During one of those slow dances, Tony learned about Angelina. When Rosa stopped to show Tony her daughter’s photo, they cried together.
“Such a beautiful baby, Rosa. You gave Angelina the greatest gift of all.”
That was the night Tony carried Rosa up the stairs to her apartment. They never made it to the bed. They couldn’t wait. The attraction had been simmering for years.
In the early morning hour, Tony whispered, “Rosa. Sweet Rosa. I want to dance around tables in the moonlight with you in my arms and wake up beside you forever. Will you marry me, Rosa? I love you more than I ever thought it possible to love someone.”
With tears in her eyes, Rosa accepted Tony’s proposal.
“Yes, I will marry you. I love you, Tony, with all my heart.”
They were married four months later. It was a small wedding, celebrated at Benenati’s.
Of course, Rosa skipped over the personal details with the reporter. When the feature came out, it was met with great enthusiasm. Rosa’s Kitchen became known on Arthur Avenue. Food donations skyrocketed.
Rosa and Tony eventually welcomed a baby boy. Rosa worried she might be too old to have a child, but their boy Frankie, named after Rosa’s father, was in good health. The child’s namesake, however, was in declining health. His memory was failing. Years of smoking those freshly rolled cigars had taken their toll. That’s why Tony decided to surprise Rosa on her fortieth birthday with a small gathering, mostly family with a few regulars who felt like family.
The celebration took place after hours on a Sunday evening in Rosa’s Kitchen. Tony made the cake — Rosa’s famous carrot cake. He told Rosa it was a special order. She was so busy she never noticed Tony setting up a long table in front of a window overlooking the avenue with the cake sitting next to it on a small round table covered in a white linen tablecloth. When her parents walked in, Rosa didn’t think anything about it. When a few aunts and uncles came through the door, Rosa knew something was about to happen. She found Tony in the kitchen.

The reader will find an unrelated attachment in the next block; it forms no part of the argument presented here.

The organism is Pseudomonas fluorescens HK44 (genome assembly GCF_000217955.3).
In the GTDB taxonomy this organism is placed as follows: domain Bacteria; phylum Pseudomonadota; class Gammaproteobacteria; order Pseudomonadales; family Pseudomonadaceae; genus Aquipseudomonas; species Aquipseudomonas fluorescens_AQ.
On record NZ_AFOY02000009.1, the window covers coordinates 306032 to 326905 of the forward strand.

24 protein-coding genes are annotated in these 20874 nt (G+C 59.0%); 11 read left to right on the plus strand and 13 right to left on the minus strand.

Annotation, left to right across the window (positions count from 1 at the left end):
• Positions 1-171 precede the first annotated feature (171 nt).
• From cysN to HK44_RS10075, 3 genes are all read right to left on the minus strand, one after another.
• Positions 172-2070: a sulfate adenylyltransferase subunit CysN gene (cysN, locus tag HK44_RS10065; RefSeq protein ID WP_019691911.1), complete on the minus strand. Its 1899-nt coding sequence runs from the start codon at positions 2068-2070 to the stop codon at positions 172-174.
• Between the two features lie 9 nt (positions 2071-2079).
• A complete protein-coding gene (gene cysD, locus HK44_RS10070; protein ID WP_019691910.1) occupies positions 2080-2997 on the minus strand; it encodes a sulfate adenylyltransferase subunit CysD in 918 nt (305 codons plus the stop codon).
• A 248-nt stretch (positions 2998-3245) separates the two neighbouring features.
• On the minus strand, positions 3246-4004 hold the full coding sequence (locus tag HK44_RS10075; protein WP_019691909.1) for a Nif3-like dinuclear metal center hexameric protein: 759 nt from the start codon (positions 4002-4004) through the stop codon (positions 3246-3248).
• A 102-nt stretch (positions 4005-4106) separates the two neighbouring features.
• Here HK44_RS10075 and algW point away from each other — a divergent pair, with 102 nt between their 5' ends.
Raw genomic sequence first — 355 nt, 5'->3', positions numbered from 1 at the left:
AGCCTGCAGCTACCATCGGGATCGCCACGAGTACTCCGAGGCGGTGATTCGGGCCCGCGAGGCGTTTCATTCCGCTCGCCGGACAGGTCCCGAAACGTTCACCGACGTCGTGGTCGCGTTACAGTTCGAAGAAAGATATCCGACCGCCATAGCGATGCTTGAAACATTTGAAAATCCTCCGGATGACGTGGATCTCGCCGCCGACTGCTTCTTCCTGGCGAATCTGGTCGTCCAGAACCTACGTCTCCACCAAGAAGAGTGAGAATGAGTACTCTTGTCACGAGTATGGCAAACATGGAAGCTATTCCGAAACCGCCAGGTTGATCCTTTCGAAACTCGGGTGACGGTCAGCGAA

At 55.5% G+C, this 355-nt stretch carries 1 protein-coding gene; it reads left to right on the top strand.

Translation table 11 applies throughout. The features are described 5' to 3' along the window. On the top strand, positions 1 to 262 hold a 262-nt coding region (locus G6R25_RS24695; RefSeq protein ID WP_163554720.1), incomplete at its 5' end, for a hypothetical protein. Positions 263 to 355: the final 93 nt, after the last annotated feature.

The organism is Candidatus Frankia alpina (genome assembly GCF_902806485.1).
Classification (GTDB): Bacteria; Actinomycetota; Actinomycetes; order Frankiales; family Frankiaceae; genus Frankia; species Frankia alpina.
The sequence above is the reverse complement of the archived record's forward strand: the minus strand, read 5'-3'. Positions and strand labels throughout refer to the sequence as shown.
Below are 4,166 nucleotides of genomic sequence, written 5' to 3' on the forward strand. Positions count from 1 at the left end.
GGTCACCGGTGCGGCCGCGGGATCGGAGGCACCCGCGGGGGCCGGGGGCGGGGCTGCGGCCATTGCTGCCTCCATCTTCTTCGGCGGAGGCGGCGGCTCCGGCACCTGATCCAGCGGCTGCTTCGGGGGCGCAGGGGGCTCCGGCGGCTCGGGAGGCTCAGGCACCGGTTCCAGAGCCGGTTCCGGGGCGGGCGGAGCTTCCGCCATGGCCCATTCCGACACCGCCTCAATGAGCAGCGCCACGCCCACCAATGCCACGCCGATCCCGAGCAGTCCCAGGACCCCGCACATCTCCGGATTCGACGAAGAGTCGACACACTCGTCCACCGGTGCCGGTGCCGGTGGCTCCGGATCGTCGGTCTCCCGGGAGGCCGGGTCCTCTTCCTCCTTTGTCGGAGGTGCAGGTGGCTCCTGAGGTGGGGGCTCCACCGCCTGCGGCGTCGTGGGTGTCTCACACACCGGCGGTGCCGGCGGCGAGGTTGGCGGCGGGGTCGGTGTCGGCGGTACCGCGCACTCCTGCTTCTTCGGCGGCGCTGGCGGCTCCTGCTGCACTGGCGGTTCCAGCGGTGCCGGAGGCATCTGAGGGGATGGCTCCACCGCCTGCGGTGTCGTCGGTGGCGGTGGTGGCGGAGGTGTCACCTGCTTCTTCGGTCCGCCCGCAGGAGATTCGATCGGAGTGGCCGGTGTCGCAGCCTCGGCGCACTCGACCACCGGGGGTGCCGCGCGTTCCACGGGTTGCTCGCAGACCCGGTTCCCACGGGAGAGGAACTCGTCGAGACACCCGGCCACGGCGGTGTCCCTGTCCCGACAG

“What is going on, honey?”
“It’s a birthday party, Rosa. Your birthday party.”
“I know why you did this,” she replied, hugging Tony. “I know this party is also for my father.”
On her way back out to greet her guests, Rosa thought about the talks they’d have when lying in bed as the aromas of spices and oven-fresh breads and coffee brewed in a percolator drifted up the stairs.
“I feel Dad is disappearing right in front of me,” Rosa would say. “Soon he won’t recognize any of his family.”
Everyone enjoyed the birthday party. Later on, when only her parents remained, Rosa’s father began checking his watch and mumbling to himself.
“Is everything okay, Dad?”
“Couldn’t be better, Rosa. I’m waiting for your gift to be delivered.”
“You didn’t need to buy me a thing.”
Picking up some dishes, Rosa went into the kitchen.
“Dad is rambling again, Tony. Would you mind walking my parents back to the restaurant?”
“Not at all. He seemed to have a good time.”
“He had a great time. But I know when he’s had enough.”
“Rosa! Rosa! Come back in here. Tell me, Rosa. Tell me when you use rosemary.”
“He’s going to wake Frankie.”
“Frankie is sound asleep, Rosa. Let’s spend a little more time with your mom and dad before I walk them home.”
“There she is!” declared Franco. “Did you hear me, Rosa?”
“I heard you, Dad. The answer is in a meat marinade or when you’re grilling. Try me again.”
A knock at the door grabbed his attention. “Oh I can’t! I can’t.”
“Honey, could you please take him home?”
Before Tony could react, Rosa’s father opened the door. With tears rolling down his cheeks, he embraced a young woman with long, shimmering black hair.
Rosa didn’t understand what was happening. She just knew it was late. Her father was tired. As she was about to ask Tony again to take her parents home, her father led the young woman across the room to where Rosa was standing.
It was the small silver cross the young woman was wearing that caught Rosa’s attention. After looking into her violet eyes and noting the beauty mark on her right cheek, Rosa grabbed hold of Tony’s arm.
The emptiness Rosa had kept tucked away disappeared when the young woman spoke one simply beautiful word straight from her heart.
All the ingredients had been gathered.
Joy filled every inch of Rosa’s Kitchen.
Featured image: Marina Onokhina / Shutterstock